For this reason, the boa system is awesome because it’s so easy to tighten and release.
These soft flex boa boots by Burton are a solid bet for any beginner snowboarder.
If you want to nerd out a little, here’s an informative video by REI on how to size your snowboard boots:
Pssst: it’s usually very easy to rent snowboarding boots in the resorts if you don’t want to buy them. Hang on for our upcoming section on renting women’s snowboarding gear for more on that!
Once you’ve got yourself a good-fitting pair of women’s snowboarding boots, bindings are the next piece of kit to tackle.
Binding variations include the level of flex and height of the highback plate (that’s the bit that rests behind your ankle) and the entry/close system.
Flexier and lower highback plates are more comfortable for beginner snowboarders and freestylers, while stiffer and higher bindings offer more maneuvrability and responsiveness for all-mountain riders charging through powder and at high speeds.
As for the binding systems themselves:
The most common kind is strap bindings, but speed-entry bindings are another option. Strap bindings clip your boots to the board with (usually) 2 adjustable ratchet straps, while the highback plate stays in place. This is what I used on our last snowboarding trip.
Whereas with speed-entry bindings, the highback plate clips out to accommodate boots — which is what Jim uses.
It’s super duper important to look for women-specific bindings that are designed to fit women’s feet and calf shape.
You’ll also want to ensure that the base plate and binding system is compatible both with your boots and your chosen snowboard. The Burton Citizen bindings are compatible with basically “any board out there” according to them, and they’re specifically designed for women’s calf/foot dimensions.
Snowboards for women
Choosing a snowboard is a really personal thing; there are enough factors to consider that it’d merit an entire article on its own (which, actually, we might write for you guys really soon — let us know in the comments if you’re interested).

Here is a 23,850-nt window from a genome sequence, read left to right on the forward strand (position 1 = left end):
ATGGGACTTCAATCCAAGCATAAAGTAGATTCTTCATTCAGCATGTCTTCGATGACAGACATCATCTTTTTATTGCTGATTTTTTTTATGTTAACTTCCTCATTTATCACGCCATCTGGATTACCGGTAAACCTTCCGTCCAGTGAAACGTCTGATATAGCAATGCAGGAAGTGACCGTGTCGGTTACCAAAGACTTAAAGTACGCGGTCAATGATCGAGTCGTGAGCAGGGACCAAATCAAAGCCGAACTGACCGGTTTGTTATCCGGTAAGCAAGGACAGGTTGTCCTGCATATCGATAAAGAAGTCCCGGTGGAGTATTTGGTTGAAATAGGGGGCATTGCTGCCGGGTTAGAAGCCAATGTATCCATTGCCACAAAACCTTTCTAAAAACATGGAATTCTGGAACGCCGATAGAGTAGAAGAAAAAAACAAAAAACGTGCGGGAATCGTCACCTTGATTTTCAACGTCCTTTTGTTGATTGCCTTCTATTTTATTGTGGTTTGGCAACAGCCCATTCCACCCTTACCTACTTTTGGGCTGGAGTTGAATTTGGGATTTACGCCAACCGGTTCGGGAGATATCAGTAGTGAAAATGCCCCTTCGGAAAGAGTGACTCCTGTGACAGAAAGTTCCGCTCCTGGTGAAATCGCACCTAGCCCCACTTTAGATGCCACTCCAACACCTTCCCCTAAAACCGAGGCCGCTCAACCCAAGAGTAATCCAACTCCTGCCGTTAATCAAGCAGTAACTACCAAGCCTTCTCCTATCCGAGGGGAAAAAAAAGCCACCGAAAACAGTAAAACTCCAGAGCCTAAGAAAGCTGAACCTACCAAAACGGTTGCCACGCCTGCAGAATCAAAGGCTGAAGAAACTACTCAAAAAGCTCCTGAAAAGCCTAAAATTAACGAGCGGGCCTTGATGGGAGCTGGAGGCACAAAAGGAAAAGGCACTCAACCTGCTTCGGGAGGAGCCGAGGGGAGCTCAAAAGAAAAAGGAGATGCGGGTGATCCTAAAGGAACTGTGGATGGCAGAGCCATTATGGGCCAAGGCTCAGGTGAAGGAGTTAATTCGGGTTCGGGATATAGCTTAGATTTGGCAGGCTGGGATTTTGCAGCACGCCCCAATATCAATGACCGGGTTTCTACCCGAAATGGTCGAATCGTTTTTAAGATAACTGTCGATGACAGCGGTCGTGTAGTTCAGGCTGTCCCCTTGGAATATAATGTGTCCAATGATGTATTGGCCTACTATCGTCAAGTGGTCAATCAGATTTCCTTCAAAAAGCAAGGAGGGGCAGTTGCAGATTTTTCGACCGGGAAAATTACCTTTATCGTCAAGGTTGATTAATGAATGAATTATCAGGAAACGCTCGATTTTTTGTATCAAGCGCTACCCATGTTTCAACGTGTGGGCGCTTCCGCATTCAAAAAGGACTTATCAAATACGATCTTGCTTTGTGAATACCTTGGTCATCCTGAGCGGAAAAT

We’re absolutely head over heels in love with Coalition Snow’s range of female-specific snowboards. They’re an all-women owned and run business creating high quality snowboards designed for us ladies.
The graphics are original pieces of artwork created by artists they personally know and love. The quality of the boards is out of this world. Their brand ethos f*cking rocks (they’re all about empowering women in snowsports and beyond). And they even offer a financing scheme if you can’t afford to buy your board outright.
You can also read our review of Coalition Snow’s boards and find out why we think they’re the best snowboards for women, designed by actual women who shred.
Other places to buy snowboarding gear for women: budget options!
If you’re on a budget (or just looking to get your snowboarding gear as sustainably as possible) the second hand market is a great place to look. See what’s available on eBay or the Facebook marketplace — you might get lucky!
Just don’t do what I did and panic-bid on a pair of snowboarding pants only to realise that your registered address on ebay is your ex-boyfriend’s mom’s house — who you haven’t spoken to in years. *smh* CANCEL CANCEL CANCEL!
Also, do some research and see if there are second-hand snowboarding gear facebook groups in the locality where you’re going to be riding. If it’s in (or near) a well-known snow sports destination, chances are there’s a healthy second hand gear market nearby.
Should I rent or buy women’s snowboarding gear?
If you’re a beginner heading for your first snowboarding trip, the question of whether to buy your gear outright or rent it at the resort can be a tricky one.
What it comes down to? Budget and value over time.
Renting might be cheaper in the short term, and therefore a good choice if you’re not confident that you’ll pursue snowboarding as a long term hobby. As a point of reference, I rented by boots, bindings, snowboard, and helmet on our first snowboarding trip for a total of €150/week. This was obviously a lot cheaper than buying all of those items new.
Plus, some gear is easy to rent at the spot — like boards, bindings, boots, and helmets. Apparel-based gear is usually more appropriate to buy beforehand.
BUT if you’re pretty sure snowboarding is your jam, then investing in your own gear will definitely save you money in the long term. Renting isn’t economical unless you’re doing so for a really short period of time.
In summary: understanding women’s snowboarding gear
Are you still with me? Congratulations if you made it this far! Jeez, that was a long one. Hopefully you now have a solid understanding of women’s snowboarding gear and how to pick the right items for your own needs.
As a quick reminder, here’s a checklist of essential women’s snowboarding gear for your trip:
- Snowboarding jacket
- Snow pants
- Layers for underneath
- Snowboarding goggles
- Snowboarding socks
- Snowboarding boots
- A snowboard
If you have any questions about picking snowboarding gear for women, drop me a comment down below and I’ll answer ASAP! You can also get in touch with me — and a community of like-minded action sports lovers — in our totally Grupo de Facebook GRATUITO.